During an interview with the New York Times on Wednesday, President Trump claimed that former National Security Adviser Susan Rice committed a crime when she requested the identity of anonymous people named in intelligence reports.
When reporters asked if Rice committed a crime, Trump responded: “Do I think? Yes, I think.” But when asked for evidence, the president came up empty, just as he has been unable to produce credible evidence to support his claim that the Obama administration wiretapped Trump Tower.
“I think it’s going to be the biggest story,” Trump said about Rice during an interview in the Oval Office with the paper he often claims is failing and dishonest. “It’s such an important story for our country and the world. It is one of the big stories of our time.”
Rice has denied any wrongdoing. In an interview with MSNBC on Tuesday, she refuted the allegation that she has or ever would leak classified information.
“There were occasions when I would receive a report in which a U.S. person was referred to, name not provided, just a U.S. person, and sometimes in that context in order to understand the importance of that report, and assess its significance, it was necessary to find out or request the information as to who that U.S. official was,” she told Andrea Mitchell, explaining the role of a national security adviser.
Nonetheless, conservative media and a growing number of GOP politicians have described the report as a bombshell. Rice’s involvement in the unmasking was first reported by far-right extremist Mike Cernovich, who published a story on Medium Sunday alleging that Rice acted maliciously in requesting the names of Trump officials from classified intelligence reports.
Cernovich, a white nationalist, misogynist, and a key figure in the Pizzagate controversy, has been called the “meme mastermind of the alt-right.” Though a fringe Republican, Cernovich’s reporting was legitimized on Tuesday when Donald Trump Jr. tweeted that Cernovich deserves a Pulitzer Prize for his work.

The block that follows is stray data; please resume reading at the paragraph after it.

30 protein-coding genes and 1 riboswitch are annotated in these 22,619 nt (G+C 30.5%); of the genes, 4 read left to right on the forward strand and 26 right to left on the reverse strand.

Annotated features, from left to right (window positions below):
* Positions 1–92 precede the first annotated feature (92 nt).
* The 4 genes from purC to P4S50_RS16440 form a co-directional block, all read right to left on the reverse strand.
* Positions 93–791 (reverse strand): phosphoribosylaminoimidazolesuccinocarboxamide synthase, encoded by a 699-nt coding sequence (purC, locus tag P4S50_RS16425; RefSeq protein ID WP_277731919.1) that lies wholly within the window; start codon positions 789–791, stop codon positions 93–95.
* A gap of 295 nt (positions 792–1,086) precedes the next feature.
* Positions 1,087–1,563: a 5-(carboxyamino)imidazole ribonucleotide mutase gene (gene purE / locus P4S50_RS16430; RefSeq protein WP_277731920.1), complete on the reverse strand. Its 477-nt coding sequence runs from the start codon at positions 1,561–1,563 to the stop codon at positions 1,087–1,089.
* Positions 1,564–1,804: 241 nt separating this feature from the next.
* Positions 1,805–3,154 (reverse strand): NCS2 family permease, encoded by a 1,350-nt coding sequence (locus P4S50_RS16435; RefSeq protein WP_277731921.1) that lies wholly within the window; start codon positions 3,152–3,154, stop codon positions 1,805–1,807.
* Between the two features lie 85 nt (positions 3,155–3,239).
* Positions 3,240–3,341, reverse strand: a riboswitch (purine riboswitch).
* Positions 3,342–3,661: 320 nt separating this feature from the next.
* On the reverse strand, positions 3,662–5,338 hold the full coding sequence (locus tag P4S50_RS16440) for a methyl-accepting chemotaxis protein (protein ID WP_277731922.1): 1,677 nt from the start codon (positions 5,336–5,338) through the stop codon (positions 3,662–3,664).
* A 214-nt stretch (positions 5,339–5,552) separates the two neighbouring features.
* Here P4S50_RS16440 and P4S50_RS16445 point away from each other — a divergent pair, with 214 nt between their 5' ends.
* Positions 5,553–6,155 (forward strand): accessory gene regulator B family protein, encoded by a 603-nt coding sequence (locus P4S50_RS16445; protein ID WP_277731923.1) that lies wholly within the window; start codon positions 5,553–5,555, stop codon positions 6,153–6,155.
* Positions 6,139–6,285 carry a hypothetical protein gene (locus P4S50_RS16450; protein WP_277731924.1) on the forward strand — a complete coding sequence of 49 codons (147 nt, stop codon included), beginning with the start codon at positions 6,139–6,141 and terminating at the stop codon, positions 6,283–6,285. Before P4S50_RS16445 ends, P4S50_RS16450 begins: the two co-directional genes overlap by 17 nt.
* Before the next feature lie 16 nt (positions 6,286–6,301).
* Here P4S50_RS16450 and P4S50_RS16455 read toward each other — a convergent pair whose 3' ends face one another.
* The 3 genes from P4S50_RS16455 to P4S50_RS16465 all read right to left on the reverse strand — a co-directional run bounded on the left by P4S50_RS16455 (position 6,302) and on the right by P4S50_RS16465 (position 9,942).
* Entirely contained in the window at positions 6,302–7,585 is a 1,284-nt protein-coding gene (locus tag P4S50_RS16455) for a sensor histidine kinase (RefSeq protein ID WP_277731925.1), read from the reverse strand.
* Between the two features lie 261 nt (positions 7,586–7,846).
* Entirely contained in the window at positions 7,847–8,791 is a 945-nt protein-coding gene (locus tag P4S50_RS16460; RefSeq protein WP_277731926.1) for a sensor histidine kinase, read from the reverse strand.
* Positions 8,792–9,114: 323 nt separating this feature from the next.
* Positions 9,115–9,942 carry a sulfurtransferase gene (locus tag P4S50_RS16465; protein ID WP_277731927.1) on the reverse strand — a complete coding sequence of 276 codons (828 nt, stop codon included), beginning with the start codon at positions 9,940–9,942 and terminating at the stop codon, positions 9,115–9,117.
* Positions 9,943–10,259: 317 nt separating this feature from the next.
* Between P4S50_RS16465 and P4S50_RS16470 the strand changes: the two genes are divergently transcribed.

Less than 24 hours later, Bloomberg’s Eli Lake picked up the same report on Rice’s activity, and the story quickly spread across conservative media.
But according to national security experts, Rice’s actions are far from unprecedented, and are neither illegal nor unethical. The unmasking of unidentified Americans in intelligence reports is within the scope of the job of a national security adviser like Rice, according to Kate Martin, a senior fellow at the Center for American Progress. (ThinkProgress is an editorially independent news website housed at the Center for American Progress).
“There is no legal issue, and if the conversations were by official members of the presidential transition team conducting government business, it is hard to even see what privacy interest those individuals had in such conversations,” Martin told ThinkProgress Monday.
Yet conservatives have continued to use Rice as a distraction from other reports about the Trump administration’s connections to Russia. And, as many reporters and commentators have pointed out, Rice’s gender and race make her an ideal scapegoat for the often-racist and misogynistic administration.
Politically, Trump has had the most success when he's had either a black person or a woman to demonize and in Susan Rice he gets both.
— Jamelle Bouie (@jbouie) April 5, 2017